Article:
Book Reviews

Book Review: God Made All of Me (Justin & Lindsey Holcomb)

Amazon Affiliate Disclosure: I receive a percentage of revenue if you buy from Amazon on my blog (at no cost to you). 

God Made All of Me: A Book to Help Children Protect Their Bodies is a book to give to your kids to show them that God made them just as they are. Their bodies are good, and their bodies are their own. No one should touch them in a way that makes feel weird, uncomfortable, scared, angry, or sad. If so, they are free to go find help right away. God made all things. He made them well, he crafted them with care, and he determined how they should be used. Which means there are ways they should not be used. Children can share hugs, kisses, and high fives if they want to.

But they should not be forced or coerced to give a hug, kiss, or high five. A few people that your child can talk to is his or her mom, dad, teacher, and doctor.

There are no games, rewards, prizes, or treats that involve private parts.

There is a notepad later in the book where your son or daughter (or all of them) can brainstorm and write a list of people who will help them feel safe if someone makes them feel sacred or uncomfortable.

Secrets vs. Surprises

The authors make a distinction between secrets and surprises. Secrets are meant to be kept, hiding some kind of important information. Surprises are meant to be shared and given.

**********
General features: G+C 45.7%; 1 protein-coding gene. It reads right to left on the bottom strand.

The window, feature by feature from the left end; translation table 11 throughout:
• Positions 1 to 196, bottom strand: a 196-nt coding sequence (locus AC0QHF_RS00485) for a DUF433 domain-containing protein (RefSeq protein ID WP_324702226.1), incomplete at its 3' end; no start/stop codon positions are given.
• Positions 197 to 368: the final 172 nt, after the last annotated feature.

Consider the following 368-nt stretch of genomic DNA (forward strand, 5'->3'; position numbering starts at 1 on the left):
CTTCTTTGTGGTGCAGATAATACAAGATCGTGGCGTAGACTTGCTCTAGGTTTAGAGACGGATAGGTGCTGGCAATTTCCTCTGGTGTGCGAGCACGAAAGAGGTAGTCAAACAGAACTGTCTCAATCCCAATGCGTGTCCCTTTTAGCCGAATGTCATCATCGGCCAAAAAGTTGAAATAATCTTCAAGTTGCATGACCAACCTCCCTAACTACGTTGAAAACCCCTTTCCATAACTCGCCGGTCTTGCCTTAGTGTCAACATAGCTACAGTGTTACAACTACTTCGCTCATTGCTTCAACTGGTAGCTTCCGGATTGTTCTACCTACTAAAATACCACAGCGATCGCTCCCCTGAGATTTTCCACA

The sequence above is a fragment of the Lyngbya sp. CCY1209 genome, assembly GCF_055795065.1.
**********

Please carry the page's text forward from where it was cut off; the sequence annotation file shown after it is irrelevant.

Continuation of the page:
Surprises are great! Surprise birthday parties, surprise gifts, surprise dessert. Surprises are for happy occasions and are meant to bring joy. The Holcomb’s write, “Secrets are different from surprises… they can make people feel confused or sad.” As the dad in the book says, “People tell secrets when they don’t want other people to know things.”

The book ends with 9 ways to protect your child from sexual abuse. Each point has a sentence or paragraph-length answer. Teach your children the names of private body parts. Clarify the rules for playing “doctor.” Don’t ask your child to maintain your emotions. Though saying something like, “Mommy is sad, can I have a hug?” can be innocent enough, someone with more malicious motives can use similar language to lure a child to come close. Tell them whom they can trust, and just throw out the word “secret.”

The authors write in a footnote that this section summarizes points from two Stop It Now! tip sheets: Don’t Wait: Every Day Actions to Keep Kids Safe and Talking to Children and Teens

Recommended?

God has given us our bodies, and they are our bodies, to be used for his glory. Children are blessings from God, and they need to be protected by parents and other adults. But some who are older, even adults, cannot be trusted. Since parents cannot always be around their children, this is a very helpful book to spark discussion and help kids know what is OK and what is not.

Highly recommended.

Lagniappe

  • Series: God Made Me
  • Authors: Justin and Lindsey Holdcomb
  • Illustrator: Trish Mahoney
  • Hardcover: 32 pages
  • Age Range: 8 – 12 years
  • Publisher: New Growth Press (September 8, 2015)
  • Sample: Read the first six pages

Find it on Amazon and New Growth Press!

Disclosure: I bought this book, and I wanted to review it. The opinions are my own (and my wife’s). 

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